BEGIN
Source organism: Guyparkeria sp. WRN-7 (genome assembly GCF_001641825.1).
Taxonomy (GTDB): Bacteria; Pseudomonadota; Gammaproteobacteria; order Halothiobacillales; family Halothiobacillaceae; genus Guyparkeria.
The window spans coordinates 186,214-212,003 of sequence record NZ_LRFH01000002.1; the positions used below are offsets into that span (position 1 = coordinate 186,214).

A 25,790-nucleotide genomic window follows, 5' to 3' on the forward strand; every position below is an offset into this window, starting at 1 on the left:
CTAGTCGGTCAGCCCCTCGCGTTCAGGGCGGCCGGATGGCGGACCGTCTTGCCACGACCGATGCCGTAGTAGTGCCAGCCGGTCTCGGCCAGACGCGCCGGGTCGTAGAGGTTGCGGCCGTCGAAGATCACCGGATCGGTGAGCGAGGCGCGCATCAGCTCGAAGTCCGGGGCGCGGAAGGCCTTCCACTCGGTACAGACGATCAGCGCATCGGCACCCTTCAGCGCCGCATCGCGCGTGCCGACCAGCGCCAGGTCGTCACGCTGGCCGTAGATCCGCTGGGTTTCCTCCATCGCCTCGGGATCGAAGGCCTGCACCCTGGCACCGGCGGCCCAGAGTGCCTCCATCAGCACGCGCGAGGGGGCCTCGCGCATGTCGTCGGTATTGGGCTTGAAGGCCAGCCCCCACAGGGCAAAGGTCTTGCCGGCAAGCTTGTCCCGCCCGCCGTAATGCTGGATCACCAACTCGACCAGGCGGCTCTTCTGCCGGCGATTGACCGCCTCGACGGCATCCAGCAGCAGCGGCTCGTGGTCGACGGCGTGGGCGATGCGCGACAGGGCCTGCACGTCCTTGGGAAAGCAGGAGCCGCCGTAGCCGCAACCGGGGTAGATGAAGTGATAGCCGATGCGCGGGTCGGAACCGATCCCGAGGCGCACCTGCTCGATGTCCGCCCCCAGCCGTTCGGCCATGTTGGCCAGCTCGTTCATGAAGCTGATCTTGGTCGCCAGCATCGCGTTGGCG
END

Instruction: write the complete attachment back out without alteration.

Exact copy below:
Source organism: Guyparkeria sp. WRN-7 (genome assembly GCF_001641825.1).
Taxonomy (GTDB): Bacteria; Pseudomonadota; Gammaproteobacteria; order Halothiobacillales; family Halothiobacillaceae; genus Guyparkeria.
The window spans coordinates 186,214-212,003 of sequence record NZ_LRFH01000002.1; the positions used below are offsets into that span (position 1 = coordinate 186,214).

A 25,790-nucleotide genomic window follows, 5' to 3' on the forward strand; every position below is an offset into this window, starting at 1 on the left:
CTAGTCGGTCAGCCCCTCGCGTTCAGGGCGGCCGGATGGCGGACCGTCTTGCCACGACCGATGCCGTAGTAGTGCCAGCCGGTCTCGGCCAGACGCGCCGGGTCGTAGAGGTTGCGGCCGTCGAAGATCACCGGATCGGTGAGCGAGGCGCGCATCAGCTCGAAGTCCGGGGCGCGGAAGGCCTTCCACTCGGTACAGACGATCAGCGCATCGGCACCCTTCAGCGCCGCATCGCGCGTGCCGACCAGCGCCAGGTCGTCACGCTGGCCGTAGATCCGCTGGGTTTCCTCCATCGCCTCGGGATCGAAGGCCTGCACCCTGGCACCGGCGGCCCAGAGTGCCTCCATCAGCACGCGCGAGGGGGCCTCGCGCATGTCGTCGGTATTGGGCTTGAAGGCCAGCCCCCACAGGGCAAAGGTCTTGCCGGCAAGCTTGTCCCGCCCGCCGTAATGCTGGATCACCAACTCGACCAGGCGGCTCTTCTGCCGGCGATTGACCGCCTCGACGGCATCCAGCAGCAGCGGCTCGTGGTCGACGGCGTGGGCGATGCGCGACAGGGCCTGCACGTCCTTGGGAAAGCAGGAGCCGCCGTAGCCGCAACCGGGGTAGATGAAGTGATAGCCGATGCGCGGGTCGGAACCGATCCCGAGGCGCACCTGCTCGATGTCCGCCCCCAGCCGTTCGGCCATGTTGGCCAGCTCGTTCATGAAGCTGATCTTGGTCGCCAGCATCGCGTTGGCG